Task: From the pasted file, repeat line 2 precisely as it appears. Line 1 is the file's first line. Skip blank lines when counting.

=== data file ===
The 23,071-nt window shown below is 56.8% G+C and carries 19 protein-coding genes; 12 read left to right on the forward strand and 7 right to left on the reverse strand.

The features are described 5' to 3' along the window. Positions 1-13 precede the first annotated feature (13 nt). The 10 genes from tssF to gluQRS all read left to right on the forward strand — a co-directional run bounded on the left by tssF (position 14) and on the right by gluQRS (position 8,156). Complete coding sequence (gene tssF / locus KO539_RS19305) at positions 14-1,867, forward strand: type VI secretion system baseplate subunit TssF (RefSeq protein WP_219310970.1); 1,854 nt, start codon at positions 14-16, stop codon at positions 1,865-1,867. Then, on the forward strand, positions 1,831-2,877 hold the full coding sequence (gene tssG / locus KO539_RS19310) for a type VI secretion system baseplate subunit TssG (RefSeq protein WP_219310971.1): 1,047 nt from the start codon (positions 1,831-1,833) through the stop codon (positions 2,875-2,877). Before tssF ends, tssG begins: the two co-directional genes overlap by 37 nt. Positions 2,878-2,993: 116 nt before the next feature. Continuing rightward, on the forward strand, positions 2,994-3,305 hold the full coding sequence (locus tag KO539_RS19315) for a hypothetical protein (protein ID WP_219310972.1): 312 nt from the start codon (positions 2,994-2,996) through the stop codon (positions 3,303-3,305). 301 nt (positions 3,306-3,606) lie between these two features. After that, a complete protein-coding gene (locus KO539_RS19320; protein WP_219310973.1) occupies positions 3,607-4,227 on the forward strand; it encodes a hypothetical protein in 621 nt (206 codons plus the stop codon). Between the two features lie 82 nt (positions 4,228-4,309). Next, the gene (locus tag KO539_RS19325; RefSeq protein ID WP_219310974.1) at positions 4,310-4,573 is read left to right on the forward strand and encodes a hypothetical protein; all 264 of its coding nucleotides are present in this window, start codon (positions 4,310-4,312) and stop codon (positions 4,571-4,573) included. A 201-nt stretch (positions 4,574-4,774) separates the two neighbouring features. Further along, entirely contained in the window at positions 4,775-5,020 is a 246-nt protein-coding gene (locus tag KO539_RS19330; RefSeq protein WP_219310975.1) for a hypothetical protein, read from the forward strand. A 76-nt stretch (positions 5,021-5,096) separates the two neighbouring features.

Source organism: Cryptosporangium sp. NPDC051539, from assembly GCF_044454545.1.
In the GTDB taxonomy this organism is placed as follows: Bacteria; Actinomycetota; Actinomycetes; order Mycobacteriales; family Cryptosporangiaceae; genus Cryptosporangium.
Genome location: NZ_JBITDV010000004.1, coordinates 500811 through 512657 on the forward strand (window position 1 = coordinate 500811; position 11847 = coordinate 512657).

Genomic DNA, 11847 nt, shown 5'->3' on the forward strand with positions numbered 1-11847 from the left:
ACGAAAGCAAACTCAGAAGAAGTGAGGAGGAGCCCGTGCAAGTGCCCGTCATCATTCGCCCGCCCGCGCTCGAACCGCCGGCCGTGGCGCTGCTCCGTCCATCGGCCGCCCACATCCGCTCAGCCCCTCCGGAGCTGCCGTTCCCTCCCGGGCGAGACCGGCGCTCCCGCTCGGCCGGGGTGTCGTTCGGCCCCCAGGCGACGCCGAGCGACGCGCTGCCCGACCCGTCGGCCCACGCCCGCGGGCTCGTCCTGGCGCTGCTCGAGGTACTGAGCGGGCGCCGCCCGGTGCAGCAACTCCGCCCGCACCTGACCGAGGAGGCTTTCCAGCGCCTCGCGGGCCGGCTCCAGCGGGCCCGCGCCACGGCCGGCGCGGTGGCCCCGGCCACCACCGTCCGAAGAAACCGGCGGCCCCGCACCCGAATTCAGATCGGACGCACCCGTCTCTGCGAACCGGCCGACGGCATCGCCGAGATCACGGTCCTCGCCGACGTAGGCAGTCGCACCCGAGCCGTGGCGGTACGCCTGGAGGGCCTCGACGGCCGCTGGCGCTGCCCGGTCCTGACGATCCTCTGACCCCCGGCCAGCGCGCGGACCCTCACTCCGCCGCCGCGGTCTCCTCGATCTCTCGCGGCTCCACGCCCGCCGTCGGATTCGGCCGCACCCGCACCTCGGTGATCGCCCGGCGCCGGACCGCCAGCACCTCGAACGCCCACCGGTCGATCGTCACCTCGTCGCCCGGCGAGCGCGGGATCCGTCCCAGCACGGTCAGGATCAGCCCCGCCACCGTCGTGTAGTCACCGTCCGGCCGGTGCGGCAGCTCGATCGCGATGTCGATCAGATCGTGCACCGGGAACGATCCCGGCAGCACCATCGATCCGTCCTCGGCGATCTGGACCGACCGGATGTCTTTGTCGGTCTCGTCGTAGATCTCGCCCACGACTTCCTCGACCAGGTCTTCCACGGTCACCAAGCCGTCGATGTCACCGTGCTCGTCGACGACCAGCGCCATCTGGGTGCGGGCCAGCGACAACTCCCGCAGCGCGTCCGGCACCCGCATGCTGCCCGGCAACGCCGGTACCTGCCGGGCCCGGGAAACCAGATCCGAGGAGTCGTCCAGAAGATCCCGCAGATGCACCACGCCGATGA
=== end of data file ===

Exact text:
The features are described 5' to 3' along the window. Positions 1-13 precede the first annotated feature (13 nt). The 10 genes from tssF to gluQRS all read left to right on the forward strand — a co-directional run bounded on the left by tssF (position 14) and on the right by gluQRS (position 8,156). Complete coding sequence (gene tssF / locus KO539_RS19305) at positions 14-1,867, forward strand: type VI secretion system baseplate subunit TssF (RefSeq protein WP_219310970.1); 1,854 nt, start codon at positions 14-16, stop codon at positions 1,865-1,867. Then, on the forward strand, positions 1,831-2,877 hold the full coding sequence (gene tssG / locus KO539_RS19310) for a type VI secretion system baseplate subunit TssG (RefSeq protein WP_219310971.1): 1,047 nt from the start codon (positions 1,831-1,833) through the stop codon (positions 2,875-2,877). Before tssF ends, tssG begins: the two co-directional genes overlap by 37 nt. Positions 2,878-2,993: 116 nt before the next feature. Continuing rightward, on the forward strand, positions 2,994-3,305 hold the full coding sequence (locus tag KO539_RS19315) for a hypothetical protein (protein ID WP_219310972.1): 312 nt from the start codon (positions 2,994-2,996) through the stop codon (positions 3,303-3,305). 301 nt (positions 3,306-3,606) lie between these two features. After that, a complete protein-coding gene (locus KO539_RS19320; protein WP_219310973.1) occupies positions 3,607-4,227 on the forward strand; it encodes a hypothetical protein in 621 nt (206 codons plus the stop codon). Between the two features lie 82 nt (positions 4,228-4,309). Next, the gene (locus tag KO539_RS19325; RefSeq protein ID WP_219310974.1) at positions 4,310-4,573 is read left to right on the forward strand and encodes a hypothetical protein; all 264 of its coding nucleotides are present in this window, start codon (positions 4,310-4,312) and stop codon (positions 4,571-4,573) included. A 201-nt stretch (positions 4,574-4,774) separates the two neighbouring features. Further along, entirely contained in the window at positions 4,775-5,020 is a 246-nt protein-coding gene (locus tag KO539_RS19330; RefSeq protein WP_219310975.1) for a hypothetical protein, read from the forward strand. A 76-nt stretch (positions 5,021-5,096) separates the two neighbouring features.